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“Log fires crackling in the hearths of ancestral halls”


Ed’s Note:
A most wonderful way to spend Christmas in Spain! Guidepost said so 31 years ago. We’re saying it again now. It’s a timeless proposition!
Feliz Navidad everyone!


There’s another way of keeping up traditions – Christmas in a castle in Spain! Log fires crackling in the hearts of ancestral halls; firelight
gleaming on the shields and armour. And to make a feast
day worthy of the name, a veritable banquet laid
before you with all the most typical and
toothsome dishes of the region


By Beth Ferguson
12 December 1986

Christmas abroad! There are two ways of doing it, I think. Either you try to recapture the Christmases of your childhood and, starting weeks beforehand, make puddings, mincemeat and The Cake. (And the fun you can have trying to find the right sort of currants and candied peel, not to mention cajoling clean, white suet from your butcher!) When, just before the big day, you all go out for holly, mistletoe and a fir tree – and how easy that is depends on where you are.


Or you can do it the other way and make it a Spanish Christmas with a ‘Belen’ for decoration, red cabbage, sea bream, roast lamb, mazapán and ‘turron’ for Christmas dinner, and instead of expecting shepherds or St. Nicholas to bring presents in December, you wait for the Three Kings to arrive on Twelfth Night.

My family and I have done it all ways over the years and as time goes by we find ourselves mixing traditions or making up ones of our own. But no matter what we do, Christmas is always a success, especially when there are children at home.

But, if one year, you suddenly find your family is on the other side of the world, there’s another way of keeping up traditions I’d recommend – Christmas in a castle.

Roast lamb, Spain’s traditional Christmas dish

Castles in Spain! Massive stone walls; ramparts where you can walk and see your kingdom stretching to the far mountains. Log fires crackling in the hearths of ancestral halls; firelight gleaming on the shields and armour hung there. And to make a feast day worthy of the name, a veritable banquet laid before you with all the most typical and toothsome dishes of the region. All prepared by experts – in a spotlessly modern kitchen.

There are thirteen castles like this in Spain. They are, of course, paradores – a word which originally meant a place to stop, an inn, but has become over the past sixty years synonymous with luxury hotel.

Parador de Gredos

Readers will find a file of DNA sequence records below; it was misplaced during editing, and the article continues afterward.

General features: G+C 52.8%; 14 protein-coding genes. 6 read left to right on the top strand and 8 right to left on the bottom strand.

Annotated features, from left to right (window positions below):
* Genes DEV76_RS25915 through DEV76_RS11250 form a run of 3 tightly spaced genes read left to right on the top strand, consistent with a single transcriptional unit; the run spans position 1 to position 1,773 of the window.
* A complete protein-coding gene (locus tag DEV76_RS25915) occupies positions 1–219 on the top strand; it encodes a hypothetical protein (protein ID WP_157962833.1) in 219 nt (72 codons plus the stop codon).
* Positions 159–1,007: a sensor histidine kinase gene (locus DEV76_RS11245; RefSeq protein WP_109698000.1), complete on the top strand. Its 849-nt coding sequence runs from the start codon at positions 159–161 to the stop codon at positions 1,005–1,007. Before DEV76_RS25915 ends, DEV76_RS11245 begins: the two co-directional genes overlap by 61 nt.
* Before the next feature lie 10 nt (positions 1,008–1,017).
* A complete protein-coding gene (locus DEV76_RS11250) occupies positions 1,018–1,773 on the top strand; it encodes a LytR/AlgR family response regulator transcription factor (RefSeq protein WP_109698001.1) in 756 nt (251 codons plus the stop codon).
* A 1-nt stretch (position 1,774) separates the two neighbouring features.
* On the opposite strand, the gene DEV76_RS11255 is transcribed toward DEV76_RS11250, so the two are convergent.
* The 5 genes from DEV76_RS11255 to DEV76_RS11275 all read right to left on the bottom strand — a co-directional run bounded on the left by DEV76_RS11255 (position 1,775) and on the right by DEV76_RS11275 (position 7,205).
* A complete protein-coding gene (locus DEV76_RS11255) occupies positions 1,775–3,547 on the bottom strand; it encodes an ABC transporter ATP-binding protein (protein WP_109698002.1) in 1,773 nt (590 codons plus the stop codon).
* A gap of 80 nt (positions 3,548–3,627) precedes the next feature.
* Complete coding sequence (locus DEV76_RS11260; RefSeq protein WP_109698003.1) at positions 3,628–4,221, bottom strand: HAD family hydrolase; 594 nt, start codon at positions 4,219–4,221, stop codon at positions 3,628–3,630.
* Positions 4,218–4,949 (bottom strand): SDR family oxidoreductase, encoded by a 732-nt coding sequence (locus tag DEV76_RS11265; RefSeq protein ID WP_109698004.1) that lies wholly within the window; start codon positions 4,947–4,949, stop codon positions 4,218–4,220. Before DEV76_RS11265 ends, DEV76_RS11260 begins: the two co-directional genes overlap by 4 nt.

Alfonso XIII laid the foundation stone of the first of the present day paradores at Los Gredos in 1926. The intention was to bring tourism to some of the spectacularly beautiful and less frequented parts of Spain. (And many of us who live in cities, or visit the coast, realize just how varied and unique the different regions of Spain are!) Soon another aim was incorporated, to try to save some of the historic buildings that were, all too often, neglected and falling into ruin.

The first castle to be made into parador was the one at Oropesa in the province of Toledo. Built around 1366 in the region of Pedro I of Castille, it is today a four star hotel with forty four rooms. That’s not many rooms for a castle- and it’s one of the things I like about paradores: their spaciousness.

Oropesa, the first castle to be converted into parador

We first spent Christmas in a castle the year I’d had flu and couldn’t face the turkey! It was such a success that we’re always prepared now to find an excuse for at least one winter break in the quiet comfort and cheerful company of a Spanish parador. They’re fun, they’re beautiful – and the history that I’m learning!


Though we haven’t been to all of them yet, here is our short list of castles:

Alarcón in Cuenca
Alcañiz in Teruel
Benavente (Zamora) – Built by Fernando II of León in the 12th century
Cardona (Barcelona) Once a fortress belonging to don Ramón Foch, el Gran Almirante & Gran Condestable de Aragón
Ciudad Rodrigo (Salamanca) – Built by Enrique II, ‘El Bastardo’, between 1336 and 1371.
Fuenterrabía (Guipúzcoa) – Goes back to the 10th century when Sancho Abarca was King of Navarra and Navarra was a kingdom stretching way beyond the boundaries of the present province.

Parador de Olite

Jarandilla de la Vera (Cáceres) – This castle was built for the Condes de Oropesa and Marqueses de Jarandilla towards the end of the 14th century.

Olite (Navarra) – They began the castle of Olite in 1274 by command of Carlos III but it wasn’t completed until the 15th century.
Oropesa (Toledo) – Built in the 14th century, it opened as a parador in 1930.
Sigüenza (Guadalajara) – The foundations date back to the Visigoths. The castle was captured and regained by Moor and Christian time and again. Fernando I and El Cid both held it for a while.
Tortosa (Tarragona) – Like most successful castles it stands on a hilltop. There are Roman and pre-Roman remains nearby but the present castle only goes back to the 10th century.
Fuenterrabía (Guipúzcao) – Goes back to the 10th century when Sancho Abarca was King of Navarra and Navarra was a kingdom stretching way beyond the boundaries of the present province.
Villalba (Lugo) – Rodrigo Sánchez built it in the 13th century on the site of a 9th century fortress.
Zafra (Badajoz) – Named after Hernan Cortés, the conqueror of México who was born at nearby Medellin in 1485, the castle itself dates back to 1437.
Oropesa (Toledo) – Built in the 14th century, it opened as a parador in 1930.




Castles in Spain

Guidepost cover, 12 December 1986






Featured image/thecmn, PD
Nativity scene/Waiting For The Word via Flickr, CC BY2.0
Roast lamb/Javier Bejar via Wikimedia Commons, CC BY-SA2.0Los Gredos/InmaSantamaría, Wikimedia Commons,  CC BY-SA 3.0
Oropesa/Norbert Utz via Wikimedia Commons, CC BY-SA4.0
Olite/Graeme Churchard via Flickr, CC BY2.0